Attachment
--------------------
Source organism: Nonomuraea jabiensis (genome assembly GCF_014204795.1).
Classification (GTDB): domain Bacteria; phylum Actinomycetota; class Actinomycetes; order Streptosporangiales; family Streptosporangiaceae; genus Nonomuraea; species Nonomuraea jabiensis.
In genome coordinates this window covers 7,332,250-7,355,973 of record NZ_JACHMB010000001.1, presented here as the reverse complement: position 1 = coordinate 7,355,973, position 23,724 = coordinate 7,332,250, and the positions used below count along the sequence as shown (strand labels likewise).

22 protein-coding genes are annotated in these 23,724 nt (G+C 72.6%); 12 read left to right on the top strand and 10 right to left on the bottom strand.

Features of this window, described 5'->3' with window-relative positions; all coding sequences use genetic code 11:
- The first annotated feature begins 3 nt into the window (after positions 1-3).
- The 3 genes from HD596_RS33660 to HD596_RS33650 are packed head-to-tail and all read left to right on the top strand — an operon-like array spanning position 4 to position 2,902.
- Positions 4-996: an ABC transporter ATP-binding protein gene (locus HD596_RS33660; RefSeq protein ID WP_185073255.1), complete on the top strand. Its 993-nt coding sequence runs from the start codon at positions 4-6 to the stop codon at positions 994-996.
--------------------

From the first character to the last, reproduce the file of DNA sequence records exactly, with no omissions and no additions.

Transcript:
Source organism: Nonomuraea jabiensis (genome assembly GCF_014204795.1).
Classification (GTDB): domain Bacteria; phylum Actinomycetota; class Actinomycetes; order Streptosporangiales; family Streptosporangiaceae; genus Nonomuraea; species Nonomuraea jabiensis.
In genome coordinates this window covers 7,332,250-7,355,973 of record NZ_JACHMB010000001.1, presented here as the reverse complement: position 1 = coordinate 7,355,973, position 23,724 = coordinate 7,332,250, and the positions used below count along the sequence as shown (strand labels likewise).

22 protein-coding genes are annotated in these 23,724 nt (G+C 72.6%); 12 read left to right on the top strand and 10 right to left on the bottom strand.

Features of this window, described 5'->3' with window-relative positions; all coding sequences use genetic code 11:
- The first annotated feature begins 3 nt into the window (after positions 1-3).
- The 3 genes from HD596_RS33660 to HD596_RS33650 are packed head-to-tail and all read left to right on the top strand — an operon-like array spanning position 4 to position 2,902.
- Positions 4-996: an ABC transporter ATP-binding protein gene (locus HD596_RS33660; RefSeq protein ID WP_185073255.1), complete on the top strand. Its 993-nt coding sequence runs from the start codon at positions 4-6 to the stop codon at positions 994-996.